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CombiMatrix Lays Off 25, Hands Off DNA Microarray Technology To Roche

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CombiMatrix reached significant corporate milestones last week, and laid off 25 workers.

The Mukilteo, Wash.-based microarray firm let the workers go as it announced an $8.5 million cash payment from Roche for reaching contractual goals in developing its DNA microarray technology, and saw its chief executive officer named to the board of its parent company, Acacia Research.

The announcements come at the completion of the development cycle of the company’s DNA low-density microarray platform, which will be available for purchase early in the second quarter in Europe, Japan, and the US, CombiMatrix CEO Amit Kurmar told BioArray News.

CombiMatrix has developed a custom microarray chip technology for gene expression analysis. The company’s chips contain arrays of microelectrodes that are individually addressable, using logic circuitry to generate chemical reagents for the in situ synthesis of oligos. The product line includes reader / hybridizer instruments, microarray chips, and reagents.

The company, which earlier in the month launched as a tracking stock on the Nasdaq exchange, announced fourth-quarter payments from Roche for completion of product development milestones and delivery as it reached cash-flow positive status. Originally, the company said it expected to collect $5.5 million.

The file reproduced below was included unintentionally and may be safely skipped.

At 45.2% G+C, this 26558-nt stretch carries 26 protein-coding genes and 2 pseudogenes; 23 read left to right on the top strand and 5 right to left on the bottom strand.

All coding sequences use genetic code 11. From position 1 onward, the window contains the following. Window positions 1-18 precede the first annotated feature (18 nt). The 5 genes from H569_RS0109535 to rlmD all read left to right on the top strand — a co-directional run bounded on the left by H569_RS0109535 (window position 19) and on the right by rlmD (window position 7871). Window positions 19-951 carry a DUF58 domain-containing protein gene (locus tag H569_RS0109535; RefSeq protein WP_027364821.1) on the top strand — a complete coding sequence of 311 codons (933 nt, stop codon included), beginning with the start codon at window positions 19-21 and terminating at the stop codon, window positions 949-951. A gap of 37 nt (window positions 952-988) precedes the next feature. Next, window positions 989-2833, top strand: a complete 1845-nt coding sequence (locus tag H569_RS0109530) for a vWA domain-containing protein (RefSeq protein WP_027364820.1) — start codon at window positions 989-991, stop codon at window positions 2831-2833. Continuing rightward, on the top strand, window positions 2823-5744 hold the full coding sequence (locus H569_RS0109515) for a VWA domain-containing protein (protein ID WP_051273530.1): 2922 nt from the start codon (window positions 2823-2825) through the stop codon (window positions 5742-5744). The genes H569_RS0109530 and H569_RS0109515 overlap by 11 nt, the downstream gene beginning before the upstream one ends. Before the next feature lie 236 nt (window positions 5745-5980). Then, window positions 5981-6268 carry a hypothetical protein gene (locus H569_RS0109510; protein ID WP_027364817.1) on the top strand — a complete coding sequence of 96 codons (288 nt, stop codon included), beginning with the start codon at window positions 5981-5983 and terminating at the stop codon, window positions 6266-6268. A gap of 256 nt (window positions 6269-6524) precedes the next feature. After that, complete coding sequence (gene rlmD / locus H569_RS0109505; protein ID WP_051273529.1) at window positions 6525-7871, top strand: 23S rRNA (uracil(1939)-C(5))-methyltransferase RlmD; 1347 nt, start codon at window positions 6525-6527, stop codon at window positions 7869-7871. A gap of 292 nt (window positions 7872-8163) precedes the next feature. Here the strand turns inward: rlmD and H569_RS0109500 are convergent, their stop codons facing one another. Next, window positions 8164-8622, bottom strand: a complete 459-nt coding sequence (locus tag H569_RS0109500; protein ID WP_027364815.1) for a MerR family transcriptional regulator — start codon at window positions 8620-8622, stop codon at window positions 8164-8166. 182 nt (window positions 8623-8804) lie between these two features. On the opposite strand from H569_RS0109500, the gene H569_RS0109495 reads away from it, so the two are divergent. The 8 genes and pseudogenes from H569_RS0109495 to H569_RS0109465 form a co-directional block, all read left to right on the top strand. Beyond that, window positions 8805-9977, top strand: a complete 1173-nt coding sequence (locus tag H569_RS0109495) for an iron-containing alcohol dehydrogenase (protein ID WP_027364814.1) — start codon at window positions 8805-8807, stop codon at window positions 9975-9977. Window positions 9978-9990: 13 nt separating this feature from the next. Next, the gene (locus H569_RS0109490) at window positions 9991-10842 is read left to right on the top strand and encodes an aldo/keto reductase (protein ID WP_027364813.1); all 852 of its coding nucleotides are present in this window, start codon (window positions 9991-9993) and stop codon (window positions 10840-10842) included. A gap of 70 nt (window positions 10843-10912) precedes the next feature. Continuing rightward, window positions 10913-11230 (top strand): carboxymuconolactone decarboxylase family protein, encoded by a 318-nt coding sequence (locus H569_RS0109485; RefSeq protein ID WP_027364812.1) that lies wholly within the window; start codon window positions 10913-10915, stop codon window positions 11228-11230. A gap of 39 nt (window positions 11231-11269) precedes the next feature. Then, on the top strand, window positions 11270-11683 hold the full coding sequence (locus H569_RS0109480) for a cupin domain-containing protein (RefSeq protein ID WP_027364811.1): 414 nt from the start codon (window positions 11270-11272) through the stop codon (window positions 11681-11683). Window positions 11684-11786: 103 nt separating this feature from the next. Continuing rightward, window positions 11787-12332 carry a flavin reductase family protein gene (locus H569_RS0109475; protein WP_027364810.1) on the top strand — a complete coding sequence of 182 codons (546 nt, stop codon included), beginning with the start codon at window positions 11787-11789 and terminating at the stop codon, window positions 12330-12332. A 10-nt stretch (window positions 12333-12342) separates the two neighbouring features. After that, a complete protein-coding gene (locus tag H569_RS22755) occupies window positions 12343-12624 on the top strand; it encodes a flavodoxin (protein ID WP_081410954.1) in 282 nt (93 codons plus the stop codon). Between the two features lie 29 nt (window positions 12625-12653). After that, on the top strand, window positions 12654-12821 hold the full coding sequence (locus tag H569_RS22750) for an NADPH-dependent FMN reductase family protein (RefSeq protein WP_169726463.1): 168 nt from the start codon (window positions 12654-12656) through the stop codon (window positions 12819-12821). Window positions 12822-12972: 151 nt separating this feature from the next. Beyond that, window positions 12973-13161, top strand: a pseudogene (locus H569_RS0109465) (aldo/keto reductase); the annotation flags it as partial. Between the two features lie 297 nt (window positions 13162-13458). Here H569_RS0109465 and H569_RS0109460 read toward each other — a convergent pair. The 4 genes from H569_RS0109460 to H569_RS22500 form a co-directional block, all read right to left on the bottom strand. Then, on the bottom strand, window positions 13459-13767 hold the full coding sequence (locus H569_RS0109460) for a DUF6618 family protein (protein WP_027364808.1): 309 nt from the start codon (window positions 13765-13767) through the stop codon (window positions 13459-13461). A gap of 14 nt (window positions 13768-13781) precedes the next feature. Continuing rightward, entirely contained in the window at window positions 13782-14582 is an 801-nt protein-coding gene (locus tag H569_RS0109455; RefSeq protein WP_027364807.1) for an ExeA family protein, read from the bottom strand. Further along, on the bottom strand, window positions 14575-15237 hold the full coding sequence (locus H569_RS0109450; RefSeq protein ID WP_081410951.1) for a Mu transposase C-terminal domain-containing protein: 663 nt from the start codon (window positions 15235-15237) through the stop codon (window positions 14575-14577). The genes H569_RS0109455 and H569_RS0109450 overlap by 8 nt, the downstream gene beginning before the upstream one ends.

The layoffs, said CombiMatrix spokesman Bret Undem, affected the company’s production workers on the technology platform. The company has less than 100 employees, he said, and there are no plans for further layoffs, or hiring.

“It’s a restructuring, more than a layoff,” said Undem. “It’s really no surprise, we have just executed our strategy and handed off the technology.”

CombiMatrix considers itself a research and development firm, not a seller and manufacturer. It entered into a 15-year, non-exclusive partnership with Roche in July 2001 for manufacturing and distribution.

“Our relationship with Roche underscores our technology and strategy,” Kumar. “We develop innovative products, but we don’t have the resources for sales and infrastructure.

“So, we develop the products together with our partner and get funded. We let them sell and manufacture, and [then] give us back a double-digit royalty.”

Kumar said the scope of the Roche relationship is “tens of millions of dollars,” and the $8.5 million payment is “a major component.”

The milestones reached inclu- ed standards for sensitivity, manufacturing, and instrument performance, said Kumar.

The company’s microarray product is not in competition with high-end products like the Affymetrix GeneChip brand, said Kumar.

“Affy’s chip is like looking at the world map: Ours are like looking at a street map of the city,” said Kumar, who now sits on the board of parent company Acacia Research of Newport Beach, Calif.

The chips are intended to be sold as a second tier of application for pharmaceutical companies, he said.

“Once they have identified genes of interest, the can use a lot more internally produced low-density chips to study genes of interest,” Kumar said.

“That’s the alternative we are providing.”

— MOK